But the company is not unknown among investors. In 2008, Warren Buffett paid about $230 million for a nearly 10% stake in BYD, which started as a maker of rechargeable batteries. Last week, Charlie Munger, the vice chair of Buffett’s Berkshire Hathaway, said that investment was now worth “about $8 billion,” CNBC reported.
The company already has made inroads in Europe with one kind of vehicle: electric buses. BYD has sold more than 3,000 battery-powered buses throughout the continent, and last year delivered its first five buses to Deutsche Bahn, Germany’s leading public transportation company, which plans to fully electrify its fleet by 2040.
BYD’s move into Germany’s auto dealerships was preceded by launches in Scandinavia. In late 2021, it started offering cars in Norway, which has Europe’s highest percentage of battery-powered vehicles. A year later, it moved into Sweden, where its compact SUV became the fifth-most sold battery-powered vehicle the month that it debuted.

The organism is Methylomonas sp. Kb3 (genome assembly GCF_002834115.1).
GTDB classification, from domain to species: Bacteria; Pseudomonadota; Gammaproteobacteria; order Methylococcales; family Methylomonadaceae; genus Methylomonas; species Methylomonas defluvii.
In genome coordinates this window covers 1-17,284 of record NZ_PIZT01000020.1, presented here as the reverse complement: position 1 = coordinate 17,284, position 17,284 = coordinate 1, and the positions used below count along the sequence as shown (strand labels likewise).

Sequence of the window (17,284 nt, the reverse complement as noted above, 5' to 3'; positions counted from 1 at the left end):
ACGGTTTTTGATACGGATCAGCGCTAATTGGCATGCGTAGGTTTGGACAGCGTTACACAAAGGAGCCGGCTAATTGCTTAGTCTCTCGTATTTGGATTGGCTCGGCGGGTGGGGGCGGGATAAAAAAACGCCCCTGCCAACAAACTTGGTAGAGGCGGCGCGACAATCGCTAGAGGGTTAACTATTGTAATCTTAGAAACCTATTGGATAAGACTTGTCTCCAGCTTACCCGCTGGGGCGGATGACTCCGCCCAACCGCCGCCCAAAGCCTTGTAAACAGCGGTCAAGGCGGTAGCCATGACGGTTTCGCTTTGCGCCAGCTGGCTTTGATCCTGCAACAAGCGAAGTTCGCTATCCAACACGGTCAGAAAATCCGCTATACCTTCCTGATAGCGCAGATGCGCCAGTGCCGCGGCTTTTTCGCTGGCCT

In both countries BYD teamed up with an established distributor to help navigate the market, as it is doing in Germany. But Grindemann refused to draw comparisons between the experiences, pointing out that Scandinavia’s automobile market is dwarfed by the nearly 2.7 million cars registered last year in Germany.
As part of efforts to get more of its vehicles into circulation in Germany, BYD struck a six-year deal in October to sell about 100,000 cars to the country’s largest rental company, Sixt.
BYD’s cars “are well suited to the expectations and needs of European customers with a quality feel,” Sixt said when announcing the deal.
For manufacturers, the chance to let rental drivers try out electric vehicles may lead to more sales. “We know that renting an electric vehicle can help people to overcome any reservations they may have, leading them to decide to go electric when they buy their next car,” said Vinzenz Pflanz, chief business officer at Sixt.
Such subtle promotion fits with the overall strategy of how BYD plans to make inroads in the German market, Grindemann said.